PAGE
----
An international group of scientists has concluded pandemic problems are just starting unless the world moves to deal with the issues creating them.
"The factors driving pandemics are human activities — unsustainable growth in livestock production, deforestation, the wildlife trade and global connectivity," says Peter Daszak, a British expert on disease ecology and head of the Intergovernmental Panel on Biodiversity and Ecosystem Services.
The panel, which has 137 member nations, commissioned a report into the environmental roots of pandemics and new diseases including AIDS, H1N1, SARS, Ebola and COVID-19. The authors of the peer-reviewed report drew on the findings of more than 700 journal articles -- about a third published in the last year.
"Pandemics are becoming more frequent, driven by a continued rise in the underlying emerging disease events that spark them," the report says.
"Pandemic risk could be significantly lowered by promoting responsible consumption and reducing unsustainable consumption."
The report estimates mammals and birds host about 1.7 million undiscovered viruses. Somewhere between 540,000 and 850,000 could infect humans.
More than five new viral diseases emerge every year, about three-quarters of which originate in animals.
Growing human populations that push into previously unpopulated lands, as well as the deforestation required to grow crops, are a big part of the problem. The panel found about a third of the new diseases result from land-use changes, agricultural expansion and urbanization.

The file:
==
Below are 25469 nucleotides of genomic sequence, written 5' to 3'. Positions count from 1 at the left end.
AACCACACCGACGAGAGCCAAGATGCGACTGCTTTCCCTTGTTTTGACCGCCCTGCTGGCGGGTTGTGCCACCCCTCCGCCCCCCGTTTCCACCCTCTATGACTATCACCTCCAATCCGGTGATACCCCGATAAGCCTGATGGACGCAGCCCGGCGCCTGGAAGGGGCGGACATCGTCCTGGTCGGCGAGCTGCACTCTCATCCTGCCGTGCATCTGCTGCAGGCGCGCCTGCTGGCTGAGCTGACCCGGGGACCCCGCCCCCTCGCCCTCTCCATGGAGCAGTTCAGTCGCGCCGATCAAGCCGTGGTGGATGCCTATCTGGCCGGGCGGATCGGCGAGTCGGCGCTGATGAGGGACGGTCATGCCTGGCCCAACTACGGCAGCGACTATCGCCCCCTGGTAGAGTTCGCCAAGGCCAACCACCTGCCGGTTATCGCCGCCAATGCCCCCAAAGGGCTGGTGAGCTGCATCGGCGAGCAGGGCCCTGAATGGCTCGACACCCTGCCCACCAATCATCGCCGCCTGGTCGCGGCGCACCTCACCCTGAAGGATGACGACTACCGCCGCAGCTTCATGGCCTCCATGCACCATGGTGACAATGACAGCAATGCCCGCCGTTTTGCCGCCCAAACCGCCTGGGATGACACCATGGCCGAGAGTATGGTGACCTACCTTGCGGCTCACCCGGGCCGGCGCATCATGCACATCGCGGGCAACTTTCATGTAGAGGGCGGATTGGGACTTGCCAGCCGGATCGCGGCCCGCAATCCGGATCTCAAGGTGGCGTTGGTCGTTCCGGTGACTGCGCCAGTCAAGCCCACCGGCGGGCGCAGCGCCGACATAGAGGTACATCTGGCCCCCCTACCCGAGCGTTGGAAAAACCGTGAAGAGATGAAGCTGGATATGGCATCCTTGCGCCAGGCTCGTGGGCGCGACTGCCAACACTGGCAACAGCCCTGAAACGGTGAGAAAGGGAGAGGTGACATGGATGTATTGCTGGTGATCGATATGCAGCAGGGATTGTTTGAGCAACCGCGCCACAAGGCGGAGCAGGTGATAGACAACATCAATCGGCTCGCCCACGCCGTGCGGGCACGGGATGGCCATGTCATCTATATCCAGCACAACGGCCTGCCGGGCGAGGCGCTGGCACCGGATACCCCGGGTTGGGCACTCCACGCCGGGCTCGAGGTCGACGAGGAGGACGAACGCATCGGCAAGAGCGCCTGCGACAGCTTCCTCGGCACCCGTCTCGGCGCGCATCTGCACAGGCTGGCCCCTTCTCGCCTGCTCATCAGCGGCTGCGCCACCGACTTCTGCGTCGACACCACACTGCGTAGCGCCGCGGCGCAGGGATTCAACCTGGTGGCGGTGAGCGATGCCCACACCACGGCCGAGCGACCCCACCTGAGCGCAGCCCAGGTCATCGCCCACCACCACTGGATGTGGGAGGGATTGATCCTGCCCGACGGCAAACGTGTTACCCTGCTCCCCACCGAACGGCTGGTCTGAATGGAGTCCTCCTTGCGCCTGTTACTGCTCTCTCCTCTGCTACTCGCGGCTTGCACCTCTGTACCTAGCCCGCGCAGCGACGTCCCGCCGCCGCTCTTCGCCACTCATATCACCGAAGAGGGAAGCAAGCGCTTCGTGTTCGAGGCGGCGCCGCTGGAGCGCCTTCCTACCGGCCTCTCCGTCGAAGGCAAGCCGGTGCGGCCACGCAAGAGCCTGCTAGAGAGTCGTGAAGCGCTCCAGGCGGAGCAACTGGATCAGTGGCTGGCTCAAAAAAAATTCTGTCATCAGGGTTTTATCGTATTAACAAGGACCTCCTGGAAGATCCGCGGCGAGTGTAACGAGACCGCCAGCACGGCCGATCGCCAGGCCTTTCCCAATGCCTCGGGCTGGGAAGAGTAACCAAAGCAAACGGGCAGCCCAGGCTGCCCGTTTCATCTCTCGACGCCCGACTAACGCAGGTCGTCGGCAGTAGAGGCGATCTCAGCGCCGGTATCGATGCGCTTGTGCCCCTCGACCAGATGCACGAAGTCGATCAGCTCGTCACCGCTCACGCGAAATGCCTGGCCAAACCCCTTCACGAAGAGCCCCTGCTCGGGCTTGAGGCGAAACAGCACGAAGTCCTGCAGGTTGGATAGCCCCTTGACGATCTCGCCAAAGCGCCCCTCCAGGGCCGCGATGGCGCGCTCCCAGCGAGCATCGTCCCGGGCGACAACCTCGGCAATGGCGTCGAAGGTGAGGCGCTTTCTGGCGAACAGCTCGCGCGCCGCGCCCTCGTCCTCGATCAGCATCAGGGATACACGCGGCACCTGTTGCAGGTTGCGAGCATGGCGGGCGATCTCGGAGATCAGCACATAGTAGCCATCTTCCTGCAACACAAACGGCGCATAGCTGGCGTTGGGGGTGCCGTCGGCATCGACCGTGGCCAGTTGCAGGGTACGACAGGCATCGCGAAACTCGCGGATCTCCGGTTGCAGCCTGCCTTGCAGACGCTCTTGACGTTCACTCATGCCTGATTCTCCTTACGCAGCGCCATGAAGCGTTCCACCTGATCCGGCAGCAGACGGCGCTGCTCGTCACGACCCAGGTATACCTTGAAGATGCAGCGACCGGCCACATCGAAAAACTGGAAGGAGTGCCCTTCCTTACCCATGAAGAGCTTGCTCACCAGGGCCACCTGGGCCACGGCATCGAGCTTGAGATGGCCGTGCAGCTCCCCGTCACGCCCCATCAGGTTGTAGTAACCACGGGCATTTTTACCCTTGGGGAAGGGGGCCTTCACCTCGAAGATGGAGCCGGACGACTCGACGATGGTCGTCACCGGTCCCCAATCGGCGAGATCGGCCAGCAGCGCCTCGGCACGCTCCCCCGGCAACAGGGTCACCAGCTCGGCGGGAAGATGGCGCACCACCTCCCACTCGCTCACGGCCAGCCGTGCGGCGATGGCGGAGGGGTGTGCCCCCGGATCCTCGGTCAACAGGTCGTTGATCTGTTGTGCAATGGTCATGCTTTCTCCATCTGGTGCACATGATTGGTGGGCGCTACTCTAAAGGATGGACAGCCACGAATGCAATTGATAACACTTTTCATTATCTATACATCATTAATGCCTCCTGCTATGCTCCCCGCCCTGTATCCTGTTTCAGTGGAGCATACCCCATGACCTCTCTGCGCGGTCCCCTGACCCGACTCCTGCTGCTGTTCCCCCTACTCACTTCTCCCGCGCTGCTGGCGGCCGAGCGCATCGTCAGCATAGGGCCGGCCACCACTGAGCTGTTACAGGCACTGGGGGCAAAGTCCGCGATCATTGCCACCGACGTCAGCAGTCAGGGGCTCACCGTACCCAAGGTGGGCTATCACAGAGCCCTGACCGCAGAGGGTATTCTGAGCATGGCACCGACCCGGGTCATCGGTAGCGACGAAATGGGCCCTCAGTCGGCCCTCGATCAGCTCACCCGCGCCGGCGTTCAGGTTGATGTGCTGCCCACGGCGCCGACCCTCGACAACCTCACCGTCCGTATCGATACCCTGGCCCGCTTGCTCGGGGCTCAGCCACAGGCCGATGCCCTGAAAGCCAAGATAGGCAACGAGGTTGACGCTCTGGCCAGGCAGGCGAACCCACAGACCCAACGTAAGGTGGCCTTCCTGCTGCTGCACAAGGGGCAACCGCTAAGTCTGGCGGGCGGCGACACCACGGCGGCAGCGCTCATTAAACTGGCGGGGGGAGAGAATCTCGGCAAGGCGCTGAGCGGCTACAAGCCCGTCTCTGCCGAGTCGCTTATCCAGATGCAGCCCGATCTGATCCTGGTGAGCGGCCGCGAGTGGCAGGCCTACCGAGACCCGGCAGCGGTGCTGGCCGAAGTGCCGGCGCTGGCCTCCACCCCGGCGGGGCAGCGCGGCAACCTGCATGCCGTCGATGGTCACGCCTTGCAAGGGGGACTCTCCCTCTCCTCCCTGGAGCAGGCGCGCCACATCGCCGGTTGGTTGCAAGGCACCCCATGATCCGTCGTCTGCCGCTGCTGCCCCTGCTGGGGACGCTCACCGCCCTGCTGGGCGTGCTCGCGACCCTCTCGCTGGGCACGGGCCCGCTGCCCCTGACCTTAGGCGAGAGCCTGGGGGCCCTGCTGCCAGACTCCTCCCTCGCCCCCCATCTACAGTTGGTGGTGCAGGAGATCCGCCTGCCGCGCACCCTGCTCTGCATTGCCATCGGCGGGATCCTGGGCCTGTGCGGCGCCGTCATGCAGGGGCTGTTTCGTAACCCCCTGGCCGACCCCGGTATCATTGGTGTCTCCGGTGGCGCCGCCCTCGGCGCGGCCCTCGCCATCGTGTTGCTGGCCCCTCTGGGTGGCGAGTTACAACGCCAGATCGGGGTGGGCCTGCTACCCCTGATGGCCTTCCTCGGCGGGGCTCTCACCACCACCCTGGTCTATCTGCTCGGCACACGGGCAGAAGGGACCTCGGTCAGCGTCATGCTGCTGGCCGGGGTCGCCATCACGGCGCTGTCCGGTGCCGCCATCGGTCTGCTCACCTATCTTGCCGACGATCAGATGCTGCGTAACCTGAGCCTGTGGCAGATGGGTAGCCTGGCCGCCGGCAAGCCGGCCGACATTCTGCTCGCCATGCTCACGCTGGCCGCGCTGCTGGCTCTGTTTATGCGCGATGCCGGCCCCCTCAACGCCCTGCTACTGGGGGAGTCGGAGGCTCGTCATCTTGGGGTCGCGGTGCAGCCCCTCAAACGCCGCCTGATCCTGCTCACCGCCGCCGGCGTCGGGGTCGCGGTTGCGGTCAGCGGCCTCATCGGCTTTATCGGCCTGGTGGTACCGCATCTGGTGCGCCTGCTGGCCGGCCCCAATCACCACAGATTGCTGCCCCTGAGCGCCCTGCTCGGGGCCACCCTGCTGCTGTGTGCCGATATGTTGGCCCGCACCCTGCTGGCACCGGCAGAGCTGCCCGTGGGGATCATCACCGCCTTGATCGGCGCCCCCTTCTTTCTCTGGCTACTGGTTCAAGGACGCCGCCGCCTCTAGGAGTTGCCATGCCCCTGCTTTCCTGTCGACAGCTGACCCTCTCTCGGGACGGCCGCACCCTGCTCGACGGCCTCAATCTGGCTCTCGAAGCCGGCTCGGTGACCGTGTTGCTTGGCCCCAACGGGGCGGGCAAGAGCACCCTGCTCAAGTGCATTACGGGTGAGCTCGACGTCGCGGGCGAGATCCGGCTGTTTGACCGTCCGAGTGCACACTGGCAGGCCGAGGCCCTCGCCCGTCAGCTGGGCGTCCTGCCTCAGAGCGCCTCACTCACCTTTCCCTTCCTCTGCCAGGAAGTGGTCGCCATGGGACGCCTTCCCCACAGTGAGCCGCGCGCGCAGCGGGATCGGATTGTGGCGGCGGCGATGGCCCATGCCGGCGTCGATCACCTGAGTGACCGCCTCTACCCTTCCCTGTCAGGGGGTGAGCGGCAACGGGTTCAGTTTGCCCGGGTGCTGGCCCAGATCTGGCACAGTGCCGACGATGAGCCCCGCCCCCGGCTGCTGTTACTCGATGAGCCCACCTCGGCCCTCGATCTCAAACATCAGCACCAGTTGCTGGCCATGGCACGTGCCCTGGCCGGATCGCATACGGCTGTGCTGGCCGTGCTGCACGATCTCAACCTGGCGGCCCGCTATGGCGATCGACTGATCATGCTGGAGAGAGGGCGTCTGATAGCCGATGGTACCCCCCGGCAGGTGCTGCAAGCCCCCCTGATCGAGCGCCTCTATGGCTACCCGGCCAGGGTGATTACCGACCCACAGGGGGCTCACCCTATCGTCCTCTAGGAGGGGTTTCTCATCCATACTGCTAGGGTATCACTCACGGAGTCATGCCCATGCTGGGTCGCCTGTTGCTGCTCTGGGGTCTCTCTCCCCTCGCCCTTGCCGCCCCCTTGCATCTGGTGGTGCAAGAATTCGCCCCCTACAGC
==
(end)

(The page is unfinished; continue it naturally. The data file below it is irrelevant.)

The trade in wildlife, which has increased more than fivefold in value over the last 14 years, also increases close contact between humans and unfamiliar animals, the report says. So does climate change, which drives migration of both people and animals.
"We are part of the animal kingdom," said report co-author Carlos Zambrana-Torrelio, a Bolivian biologist.
"We can get viruses from animals. What happens is all these human activities are putting together humans more in close contact with animals that have these viruses. In the past, we would never get so close."
It's no longer good enough to wait for pandemics to emerge and rely on a medical response, the report concludes. It points to research that is starting to be able to predict where future pandemics will arise, which animals will host the virus and the environmental and economic changes that drive them.
"Pilot projects, often at large scale, have demonstrated that this knowledge can be used to effectively target viral discovery, surveillance and outbreak investigation," it says.
The report calls for reform in how land-use changes are funded to account for biological risks. Habitat conservation should be stepped up.
People in viral hotspots need education about potential risks. Animals most likely to host dangerous viruses should be blocked from the wildlife trade, which also needs higher safety and cleanliness standards.
Government policies should discourage consumption of products that drive deforestation and habitat loss.
"We have a choice now," Daszak said.
"We can either continue business as usual and have more and more pandemics that emerge quicker, spread more rapidly, kill more people and crash our economies -- or we can shift toward preventing pandemics."